#353 Does Minimally Invasive Surgical (MIS) Treatment of Adult Spinal Deformities Affect the Incidence of Proximal Junctional Kyphosis (PJK)?

General Session: Lateral Interbody Fusion

Presented by: N. Anand


N. Anand (1)
B. Khandehroo (1)
S. Kahwaty (1)
E.M. Baron (1)

(1) Cedars Sinai Medical Center, Spine Center, Los Angeles, CA, USA


Introduction: Proximal Junctional Kyphosis is one of the possible side effects of surgical treatment for adult spinal deformities. It is the result of the trunk self-adjustment after the interference of the surgery to achieve overall balance in the sagittal plane. Minimally Invasive Surgery (MIS) has previously been shown to achieve comparable deformity correction in both sagittal and coronal plane but lower morbidity and complications. This study assesses if MIS correction of adult spinal deformity affects the incidence of postoperative PJK.

Methods: A retrospective study of 176 patients underwent MIS correction for their thoracolumbar deformities identified 123 patients with 2 or more levels fusion for this study. Deformities included Degenerative Scoliosis (83), Idiopathic Scoliosis (27), Iatrogenic Scoliosis (11) and Kyphosis (2). All underwent all or a combination of 3 MIS techniques: Posterior instrumentation (119), DLIF (109) and AxiaLIF (53). Radiographic measurements were analyzed on preoperative, early postoperative and final follow-up on standing long cassette radiographs. PJK was defined as the sagittal Cobb angle between the lower endplate of the uppermost instrumented vertebra and the upper endplate of two vertebras supra-adjacent, which is more than 10o and at least 10o greater than the pre-op measurement.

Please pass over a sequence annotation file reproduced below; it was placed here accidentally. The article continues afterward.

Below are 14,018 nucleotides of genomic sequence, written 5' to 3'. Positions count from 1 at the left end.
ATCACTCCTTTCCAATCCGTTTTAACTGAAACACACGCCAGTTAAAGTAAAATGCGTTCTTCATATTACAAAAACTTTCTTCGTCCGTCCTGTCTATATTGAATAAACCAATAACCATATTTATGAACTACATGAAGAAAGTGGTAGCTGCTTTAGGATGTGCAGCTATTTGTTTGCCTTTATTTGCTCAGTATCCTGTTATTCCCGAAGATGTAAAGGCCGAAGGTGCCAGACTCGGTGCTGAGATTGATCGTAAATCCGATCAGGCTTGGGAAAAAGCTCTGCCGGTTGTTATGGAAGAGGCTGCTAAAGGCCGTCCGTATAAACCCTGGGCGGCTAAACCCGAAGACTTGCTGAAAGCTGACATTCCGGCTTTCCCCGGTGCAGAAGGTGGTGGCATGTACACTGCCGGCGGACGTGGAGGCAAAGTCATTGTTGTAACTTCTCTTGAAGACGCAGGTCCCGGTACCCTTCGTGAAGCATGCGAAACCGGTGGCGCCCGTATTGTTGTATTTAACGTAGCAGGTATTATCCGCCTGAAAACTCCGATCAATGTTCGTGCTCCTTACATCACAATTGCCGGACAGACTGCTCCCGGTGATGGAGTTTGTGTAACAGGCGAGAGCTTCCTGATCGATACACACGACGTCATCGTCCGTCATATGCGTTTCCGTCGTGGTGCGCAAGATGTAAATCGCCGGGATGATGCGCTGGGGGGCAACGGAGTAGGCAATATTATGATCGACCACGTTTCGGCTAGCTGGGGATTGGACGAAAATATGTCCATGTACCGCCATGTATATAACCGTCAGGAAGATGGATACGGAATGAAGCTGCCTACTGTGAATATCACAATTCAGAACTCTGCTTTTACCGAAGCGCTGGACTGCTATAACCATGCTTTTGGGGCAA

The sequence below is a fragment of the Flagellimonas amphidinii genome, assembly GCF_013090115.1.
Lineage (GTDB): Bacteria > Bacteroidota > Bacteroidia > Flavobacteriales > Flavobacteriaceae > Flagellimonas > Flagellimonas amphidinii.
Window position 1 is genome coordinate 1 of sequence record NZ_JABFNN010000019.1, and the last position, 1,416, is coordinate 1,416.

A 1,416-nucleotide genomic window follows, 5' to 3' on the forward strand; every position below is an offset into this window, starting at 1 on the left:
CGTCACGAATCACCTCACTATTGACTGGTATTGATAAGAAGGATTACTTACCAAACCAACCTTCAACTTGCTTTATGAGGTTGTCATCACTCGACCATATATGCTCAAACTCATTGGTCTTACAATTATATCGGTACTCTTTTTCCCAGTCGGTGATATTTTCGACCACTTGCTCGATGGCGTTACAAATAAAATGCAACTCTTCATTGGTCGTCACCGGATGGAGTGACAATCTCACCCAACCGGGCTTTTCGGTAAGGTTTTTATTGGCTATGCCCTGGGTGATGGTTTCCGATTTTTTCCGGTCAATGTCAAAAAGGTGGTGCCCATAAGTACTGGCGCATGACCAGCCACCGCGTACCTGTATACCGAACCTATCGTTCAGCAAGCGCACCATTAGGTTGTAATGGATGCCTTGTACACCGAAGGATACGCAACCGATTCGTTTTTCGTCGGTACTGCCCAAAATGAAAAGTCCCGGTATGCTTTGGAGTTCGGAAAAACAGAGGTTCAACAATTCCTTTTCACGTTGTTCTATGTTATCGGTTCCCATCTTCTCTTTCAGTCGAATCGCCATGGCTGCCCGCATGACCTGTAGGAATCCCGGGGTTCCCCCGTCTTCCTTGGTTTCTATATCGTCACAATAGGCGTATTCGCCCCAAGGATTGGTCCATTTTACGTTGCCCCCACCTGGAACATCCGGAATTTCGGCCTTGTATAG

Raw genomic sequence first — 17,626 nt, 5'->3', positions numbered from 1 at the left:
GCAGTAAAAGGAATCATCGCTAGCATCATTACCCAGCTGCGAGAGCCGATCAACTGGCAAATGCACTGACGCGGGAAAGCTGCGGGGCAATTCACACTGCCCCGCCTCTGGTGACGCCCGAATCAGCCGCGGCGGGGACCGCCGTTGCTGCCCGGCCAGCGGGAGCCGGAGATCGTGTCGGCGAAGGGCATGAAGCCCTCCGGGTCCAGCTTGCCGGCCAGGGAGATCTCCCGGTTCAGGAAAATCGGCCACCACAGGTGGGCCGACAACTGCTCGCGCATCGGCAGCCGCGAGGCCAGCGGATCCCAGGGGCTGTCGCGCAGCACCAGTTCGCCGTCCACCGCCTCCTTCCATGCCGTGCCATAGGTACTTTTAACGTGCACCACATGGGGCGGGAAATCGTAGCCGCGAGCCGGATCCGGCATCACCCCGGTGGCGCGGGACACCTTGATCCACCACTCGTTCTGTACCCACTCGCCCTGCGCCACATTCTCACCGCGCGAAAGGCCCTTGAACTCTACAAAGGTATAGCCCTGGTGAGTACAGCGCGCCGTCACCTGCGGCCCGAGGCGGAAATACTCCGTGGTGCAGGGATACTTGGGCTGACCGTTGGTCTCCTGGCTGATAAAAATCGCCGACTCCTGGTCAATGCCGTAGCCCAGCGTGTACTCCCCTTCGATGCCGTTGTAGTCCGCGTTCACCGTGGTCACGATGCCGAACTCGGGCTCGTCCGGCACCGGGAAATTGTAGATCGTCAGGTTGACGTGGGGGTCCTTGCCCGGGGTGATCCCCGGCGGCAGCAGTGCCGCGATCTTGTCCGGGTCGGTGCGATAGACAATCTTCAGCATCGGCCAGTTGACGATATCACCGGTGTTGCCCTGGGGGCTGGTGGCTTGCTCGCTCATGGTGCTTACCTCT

Results: Mean follow-up was 37.5 months (range: 6-69 moths) with more than1 year in 116 patients. Mean age was 63 years (21-85 years). Mean operated levels were 4.7 levels (2-13 levels).The pre-op Cobb angle was 27o (5.9o-74.7o) and corrected to 10o (0.6o-41.2o). The pre-op Coronal balance was 30.7mm (0 to 142.9) and corrected to 12.8mm (0 to 30.4). The pre-op Sagittal balance was 51.9mm (-47 to160) and corrected to 11mm (-119 to113.9). The mean pre-op lumbar lordosis which was 43o, maintained at 41.7o by the last follow-up. The incidence of PJK in our study was 3.2% (4 of 123 patients) and only 3 patients needed revision surgery. In the first patient, the pre-op proximal junctional angle was 8.14o and increased to 28.9o at 5 months post-op. This patient underwent kyphoplasty with MIS extension of posterior instrumentation 3 levels cephalad. In the 2nd patient the angle increased from 0.62o to 17.83o at 15 months post-op secondary to a compression fracture of the supra-adjacent vertebra and it was corrected by kyphoplasty. Last follow-up shows both patients were asymptomatic. In the 3rd patient, the pre-op angle was 10o and increased to 26.54o at 24 months post-op. This patient has been scheduled for kypoplasty and posterior reinstrumentation. In the 4th patient the pre-op angle increased from 1.69o to 13.73o, at 28 months post-op. Although theoretically this patient was placed in PJK group, she has been asymptomatic and declined any revision.

Conclusions: A combination of 3 novel MIS techniques for correction of adult spinal deformity, offers excellent curve correction, maintains lumbar lordosis and appropriate kyphosis at thoracolumbar junction. The incidence of PJK in our study was 3.2%. This is considerably less than the 26-46% PJK rate quoted for surgical correction of adult spinal deformity.